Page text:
The top card of stock may be drawn and added to one's hand, melded, or thrown faceup on the discard pile. Alternatively, the whole deck (not just part) may be picked up, provided that the upcard is immediately melded. Unless the deck is “frozen” (contains a wild card or a red 3), the upcard may be used to start a new meld by combining it with two cards of the same rank (or one card and a wild card) from a player's hand, or it may be added (“layed off”) to a meld of that rank belonging to the partnership's previous melds. However, the deck is frozen to a partnership until one of the partners has made an initial meld, and it is frozen to both partnerships whenever the discard pile is headed by a wild card or when it contains a wild card or a red 3 turned at the start of play. In this event the upcard may be used only to start a new meld with a natural pair of the same rank from the player's hand—unless the player already has a meld of that rank, in which case that player can take the deck and add the top card to the existing meld. If the upcard is a black 3, the discard pile cannot be taken unless it can be melded to “go out” (player is left with no cards, with or without discarding). Discarding a black 3 therefore stops the next player from taking the pile. If a player draws a red 3 from stock, it is immediately melded, and the player draws another card. No replacement draw is made, however, for taking a red 3 that was turned at the start of play. Subsequent decks will not include a red 3, as they may not be discarded.

      A new meld is made by laying three or more cards of the same rank faceup on the table; at least two of these must be natural cards and not more than three wild cards. The first meld made by either side must consist of cards whose combined values reach a minimum requirement, either alone or in conjunction with one or more other melds made at the same time. The minimum requirement depends on the partnership's current score, as follows: below zero score, 15; 0–1,499, 50; 1,500–2,999, 90; 3,000 or more, 120. The minimum requirement is therefore 50 points at start of play. Red 3s do not count toward the minimum.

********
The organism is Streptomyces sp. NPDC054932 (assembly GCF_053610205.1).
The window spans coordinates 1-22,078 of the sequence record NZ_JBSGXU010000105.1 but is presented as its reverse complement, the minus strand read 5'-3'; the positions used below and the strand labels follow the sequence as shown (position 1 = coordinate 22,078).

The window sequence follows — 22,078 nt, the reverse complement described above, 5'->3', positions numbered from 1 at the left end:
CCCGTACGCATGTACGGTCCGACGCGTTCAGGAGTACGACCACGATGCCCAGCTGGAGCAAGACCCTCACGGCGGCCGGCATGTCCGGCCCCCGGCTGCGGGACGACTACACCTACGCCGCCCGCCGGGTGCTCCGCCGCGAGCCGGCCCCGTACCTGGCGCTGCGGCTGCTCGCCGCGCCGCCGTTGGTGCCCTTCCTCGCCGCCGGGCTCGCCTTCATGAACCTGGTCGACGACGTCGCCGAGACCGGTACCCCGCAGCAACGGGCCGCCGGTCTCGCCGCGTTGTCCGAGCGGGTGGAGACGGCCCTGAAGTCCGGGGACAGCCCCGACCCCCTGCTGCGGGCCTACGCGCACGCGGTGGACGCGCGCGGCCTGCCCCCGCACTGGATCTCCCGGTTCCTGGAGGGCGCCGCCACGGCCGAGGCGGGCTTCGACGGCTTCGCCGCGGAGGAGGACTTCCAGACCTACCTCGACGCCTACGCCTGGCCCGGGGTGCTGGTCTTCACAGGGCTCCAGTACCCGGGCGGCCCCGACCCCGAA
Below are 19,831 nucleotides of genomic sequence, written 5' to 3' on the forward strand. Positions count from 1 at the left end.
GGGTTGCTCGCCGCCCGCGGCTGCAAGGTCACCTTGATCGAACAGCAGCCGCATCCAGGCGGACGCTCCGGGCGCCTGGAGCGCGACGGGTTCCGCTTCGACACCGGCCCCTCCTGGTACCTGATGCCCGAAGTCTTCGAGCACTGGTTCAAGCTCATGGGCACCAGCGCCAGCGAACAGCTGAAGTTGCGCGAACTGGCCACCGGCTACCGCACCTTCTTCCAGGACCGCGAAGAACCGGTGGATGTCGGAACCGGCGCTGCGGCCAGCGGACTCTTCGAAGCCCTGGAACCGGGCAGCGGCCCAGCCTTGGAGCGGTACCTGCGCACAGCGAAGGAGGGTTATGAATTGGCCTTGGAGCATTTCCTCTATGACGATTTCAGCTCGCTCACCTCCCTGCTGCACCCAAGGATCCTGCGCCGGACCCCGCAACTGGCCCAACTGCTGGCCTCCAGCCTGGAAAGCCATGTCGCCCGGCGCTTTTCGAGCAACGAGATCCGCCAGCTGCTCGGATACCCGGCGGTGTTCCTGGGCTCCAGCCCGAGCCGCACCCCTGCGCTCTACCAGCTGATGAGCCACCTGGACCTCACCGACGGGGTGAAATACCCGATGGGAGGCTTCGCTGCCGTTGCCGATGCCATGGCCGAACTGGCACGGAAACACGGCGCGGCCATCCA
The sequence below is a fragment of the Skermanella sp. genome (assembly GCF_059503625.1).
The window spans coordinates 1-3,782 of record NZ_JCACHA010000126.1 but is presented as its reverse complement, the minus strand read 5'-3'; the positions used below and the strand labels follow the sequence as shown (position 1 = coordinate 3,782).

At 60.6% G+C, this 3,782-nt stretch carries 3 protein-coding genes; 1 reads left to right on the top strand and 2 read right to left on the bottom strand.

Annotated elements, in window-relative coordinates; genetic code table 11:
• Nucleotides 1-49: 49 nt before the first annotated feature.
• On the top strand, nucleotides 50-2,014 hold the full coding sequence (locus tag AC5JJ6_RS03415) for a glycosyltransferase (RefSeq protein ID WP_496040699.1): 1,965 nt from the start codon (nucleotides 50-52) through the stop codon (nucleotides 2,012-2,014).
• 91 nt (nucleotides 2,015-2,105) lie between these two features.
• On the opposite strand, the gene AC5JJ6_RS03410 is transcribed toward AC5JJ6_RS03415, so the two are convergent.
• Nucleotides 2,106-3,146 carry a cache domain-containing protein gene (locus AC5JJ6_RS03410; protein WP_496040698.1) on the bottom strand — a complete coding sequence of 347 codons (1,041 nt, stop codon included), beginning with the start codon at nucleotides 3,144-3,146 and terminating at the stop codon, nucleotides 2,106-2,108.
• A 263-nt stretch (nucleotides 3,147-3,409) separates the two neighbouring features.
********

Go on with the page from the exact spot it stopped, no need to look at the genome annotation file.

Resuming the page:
Once a meld has been made, either partner may extend it by adding one or more cards of the same rank or wild cards. When it contains seven or more cards, it becomes a canasta and is squared up into a pile with a red card on top if it entirely consists of natural cards; otherwise, a black card is placed on top. Subsequently adding a wild card to a red canasta makes it a black canasta, and its top card is changed accordingly.

      A player may create and extend any number of melds on one turn but cannot shift a wild card from one meld to another, run more than one meld of a given rank, add to a meld belonging to the other partners, or play (meld or discard) the last card from in hand unless legally entitled to go out.

      A player's turn ends by placing one card from in hand faceup on top of the discard pile. This may be any card except a red 3. Discarding a black 3 prevents the left-hand opponent from immediately taking the deck. Discarding a wild card freezes the deck if it is not already frozen. (This state is indicated by making the red 3 project sideways from the deck.) A player may not discard his last card if the partnership has not melded a canasta; in this case the discard is skipped.